Should You Use TDD on Freelance Projects? Comparing Quality vs Speed


When approaching a new freelance project, one of the first questions many developers and designers ask is:

Do you want it done fast… or properly?

In this guide I’m going to specifically discuss the topic of whether or not you should use TDD on freelance projects. However the concepts I’ll discuss today apply to any type of quality control system.

Quality vs Speed

tdd on freelance projects

There’s an old software engineering rule that states that there are three options you have when building a project:

  1. Quality
  2. Speed
  3. Cost

This diagram represents this rule as a venn diagram. The elusive center is where you have a project that’s built quickly, for a low price, and was created with industry wide best practices.

In my experience it’s rare for a project to reside inside of this sweet spot. Instead I’ll tell clients that they can pick two out of the three. For example:

  • You can have the project built properly for a low cost, however it’s going to take quite a while to develop. This is because the project will need to sit on the back burner since higher paying projects will need to take precedence.
  • Alternatively the project can be built quickly at a low cost. However this approach won’t allow for the time needed to follow best practices, such as building automated tests into the application. I rarely offer this option to clients because it’s too tempting for them and I’ve seen from experience that these projects always end badly.

TDD on Freelance Projects

In this guide I selected the concept of test driven development (TDD) as a measurement of project quality for one key reason. Every time that I’ve been handed a messy legacy project to work on, there is always one common characteristic that they share:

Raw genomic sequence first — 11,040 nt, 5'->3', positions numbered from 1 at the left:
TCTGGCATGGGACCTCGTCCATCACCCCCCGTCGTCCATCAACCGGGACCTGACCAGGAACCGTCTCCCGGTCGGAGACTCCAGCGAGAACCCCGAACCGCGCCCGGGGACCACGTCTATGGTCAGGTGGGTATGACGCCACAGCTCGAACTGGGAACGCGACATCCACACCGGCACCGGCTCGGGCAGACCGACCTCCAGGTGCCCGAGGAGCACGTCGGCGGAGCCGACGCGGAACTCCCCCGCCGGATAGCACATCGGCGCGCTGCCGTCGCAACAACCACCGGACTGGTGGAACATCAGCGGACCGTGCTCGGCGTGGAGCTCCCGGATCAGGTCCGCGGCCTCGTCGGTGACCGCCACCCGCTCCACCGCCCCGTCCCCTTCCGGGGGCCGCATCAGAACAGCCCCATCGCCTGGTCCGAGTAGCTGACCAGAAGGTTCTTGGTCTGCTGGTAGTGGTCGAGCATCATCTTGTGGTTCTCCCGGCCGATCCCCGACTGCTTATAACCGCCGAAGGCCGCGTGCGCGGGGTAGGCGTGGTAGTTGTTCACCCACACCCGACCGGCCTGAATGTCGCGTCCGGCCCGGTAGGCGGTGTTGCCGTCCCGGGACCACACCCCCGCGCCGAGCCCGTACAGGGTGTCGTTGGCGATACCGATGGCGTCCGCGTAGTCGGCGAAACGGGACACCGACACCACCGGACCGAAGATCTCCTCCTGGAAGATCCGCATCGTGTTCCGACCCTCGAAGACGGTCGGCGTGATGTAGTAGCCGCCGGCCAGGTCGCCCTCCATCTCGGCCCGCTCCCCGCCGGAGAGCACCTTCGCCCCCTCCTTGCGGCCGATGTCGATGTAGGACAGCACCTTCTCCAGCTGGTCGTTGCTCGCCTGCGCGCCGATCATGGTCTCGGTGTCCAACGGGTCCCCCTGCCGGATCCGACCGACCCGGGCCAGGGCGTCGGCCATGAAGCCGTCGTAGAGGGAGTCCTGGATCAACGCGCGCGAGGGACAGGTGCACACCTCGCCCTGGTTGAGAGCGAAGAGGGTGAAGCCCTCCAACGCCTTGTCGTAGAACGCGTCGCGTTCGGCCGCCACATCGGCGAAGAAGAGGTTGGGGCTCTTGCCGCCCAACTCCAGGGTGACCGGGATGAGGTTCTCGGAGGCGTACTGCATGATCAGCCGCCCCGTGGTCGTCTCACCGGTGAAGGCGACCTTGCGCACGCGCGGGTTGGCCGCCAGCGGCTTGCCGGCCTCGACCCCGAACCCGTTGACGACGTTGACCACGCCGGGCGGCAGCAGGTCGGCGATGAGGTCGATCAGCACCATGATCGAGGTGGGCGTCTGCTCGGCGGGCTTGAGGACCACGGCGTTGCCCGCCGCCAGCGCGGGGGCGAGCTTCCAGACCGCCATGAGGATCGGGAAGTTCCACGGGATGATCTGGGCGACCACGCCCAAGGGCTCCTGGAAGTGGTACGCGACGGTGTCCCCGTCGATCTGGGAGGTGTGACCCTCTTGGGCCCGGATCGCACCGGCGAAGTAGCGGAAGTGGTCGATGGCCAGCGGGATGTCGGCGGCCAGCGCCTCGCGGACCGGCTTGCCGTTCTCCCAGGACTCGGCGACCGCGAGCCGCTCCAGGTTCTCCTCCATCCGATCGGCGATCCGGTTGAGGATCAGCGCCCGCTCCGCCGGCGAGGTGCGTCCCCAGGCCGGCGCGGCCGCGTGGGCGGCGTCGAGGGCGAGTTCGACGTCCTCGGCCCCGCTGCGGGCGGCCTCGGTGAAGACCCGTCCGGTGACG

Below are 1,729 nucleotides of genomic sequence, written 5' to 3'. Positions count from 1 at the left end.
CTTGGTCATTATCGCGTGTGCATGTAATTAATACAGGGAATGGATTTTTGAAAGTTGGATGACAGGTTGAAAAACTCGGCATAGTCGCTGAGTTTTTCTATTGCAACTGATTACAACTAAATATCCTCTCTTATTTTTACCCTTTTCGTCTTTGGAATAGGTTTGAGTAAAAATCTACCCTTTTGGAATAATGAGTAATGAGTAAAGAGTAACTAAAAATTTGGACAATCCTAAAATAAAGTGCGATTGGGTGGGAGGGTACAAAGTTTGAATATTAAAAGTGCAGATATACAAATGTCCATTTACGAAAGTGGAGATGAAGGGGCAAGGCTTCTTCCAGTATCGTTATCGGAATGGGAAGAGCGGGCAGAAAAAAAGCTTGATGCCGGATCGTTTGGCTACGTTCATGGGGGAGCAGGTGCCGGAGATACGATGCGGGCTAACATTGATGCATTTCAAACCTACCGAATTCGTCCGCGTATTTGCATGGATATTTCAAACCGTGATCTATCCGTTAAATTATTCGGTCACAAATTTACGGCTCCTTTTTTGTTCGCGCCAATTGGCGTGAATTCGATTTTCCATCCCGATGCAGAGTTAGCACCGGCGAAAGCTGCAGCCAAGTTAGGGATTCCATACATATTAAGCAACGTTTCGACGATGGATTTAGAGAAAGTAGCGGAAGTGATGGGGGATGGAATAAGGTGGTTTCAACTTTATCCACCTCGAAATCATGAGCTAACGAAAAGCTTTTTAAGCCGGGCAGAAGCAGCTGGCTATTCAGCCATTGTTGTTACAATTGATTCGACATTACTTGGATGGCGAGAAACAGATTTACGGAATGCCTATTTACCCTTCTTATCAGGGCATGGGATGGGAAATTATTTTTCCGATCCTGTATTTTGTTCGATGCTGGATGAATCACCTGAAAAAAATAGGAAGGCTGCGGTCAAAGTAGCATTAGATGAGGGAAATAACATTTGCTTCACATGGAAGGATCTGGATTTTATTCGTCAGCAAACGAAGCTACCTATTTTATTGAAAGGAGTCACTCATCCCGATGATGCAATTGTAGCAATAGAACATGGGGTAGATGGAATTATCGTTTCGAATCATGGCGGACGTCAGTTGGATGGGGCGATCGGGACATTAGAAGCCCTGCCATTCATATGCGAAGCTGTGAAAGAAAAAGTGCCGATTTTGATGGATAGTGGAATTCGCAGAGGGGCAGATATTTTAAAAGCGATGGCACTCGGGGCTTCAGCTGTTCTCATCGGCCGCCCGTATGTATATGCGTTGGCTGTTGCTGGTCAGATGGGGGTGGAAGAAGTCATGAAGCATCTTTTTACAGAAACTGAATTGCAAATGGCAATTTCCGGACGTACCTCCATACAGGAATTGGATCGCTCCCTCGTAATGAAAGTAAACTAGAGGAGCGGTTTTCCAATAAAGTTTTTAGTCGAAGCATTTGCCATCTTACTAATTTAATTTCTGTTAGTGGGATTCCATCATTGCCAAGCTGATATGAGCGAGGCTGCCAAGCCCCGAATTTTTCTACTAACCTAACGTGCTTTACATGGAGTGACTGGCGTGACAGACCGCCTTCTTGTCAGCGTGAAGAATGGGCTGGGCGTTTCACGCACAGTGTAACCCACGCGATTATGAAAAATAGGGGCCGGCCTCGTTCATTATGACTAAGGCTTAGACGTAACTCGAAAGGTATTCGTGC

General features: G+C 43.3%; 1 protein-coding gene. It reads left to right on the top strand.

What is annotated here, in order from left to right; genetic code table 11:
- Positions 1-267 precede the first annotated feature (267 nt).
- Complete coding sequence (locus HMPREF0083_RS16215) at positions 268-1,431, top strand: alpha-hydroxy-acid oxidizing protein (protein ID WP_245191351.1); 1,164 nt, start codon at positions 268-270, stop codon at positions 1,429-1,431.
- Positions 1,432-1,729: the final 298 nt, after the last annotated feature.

The code doesn’t have a comprehensive test suite.

On the other hand, whenever I start working on a quality application I’ve discovered that these projects pretty much always have solid test coverage.

So I’m not saying that a full test suite is required for a project to be considered a quality product. However in my experience tests seem to be a key indicator that determines how well an application was built.

Making the Decision

So when you are embarking on a new project how should you decide on whether or not to use TDD?

Giving No Choice

I know plenty of developers who simply do not give clients a choice in the matter. All code that they write will be tested, period and full stop. This helps make the decision process more straightforward. This is the approach I take now, but that’s only because I now have the ability to be more picky when it comes to the clients I take on.

However if you are new to freelancing and you need clients it can be difficult to tell a client that a project will be around double the time and cost. If you don’t have a strong set of preexisting you may find yourself in a situation where you price yourself out of the market.

Letting the Client Decide

Alternatively you can let the the client decide on what approach they want you to take. In this situation you propose the pros and cons to building a full test suite compared with only building the application itself. If you have an intelligent client they will most likely see the benefits of including tests and choose for the pricier option.

This is an effective strategy because it allows for you to bring the client into the decision making process, which will make them feel involved in the work. And if the client is still looking at other freelancers, this approach may help win him over.

Another benefit to letting the client decide is that his response may give you insight into how he thinks. If he acts like tests are a pointless luxury and says that he simply cares about getting the project complete… He might be a nightmare client. And in cases like that you are better off moving onto more informed people to work for.

Using Common Sense

Lastly, make sure that you’re using common sense. Imagine being asked to build out a simple corporate website. In cases like this you only need to write some basic tests. At the most this should only add an hour or so to the project. There is no need to bog down the process writing tests that verify that every CSS class and ID are shown on the page.

As with most concept in freelancing and life, common sense is one of your greatest tools.


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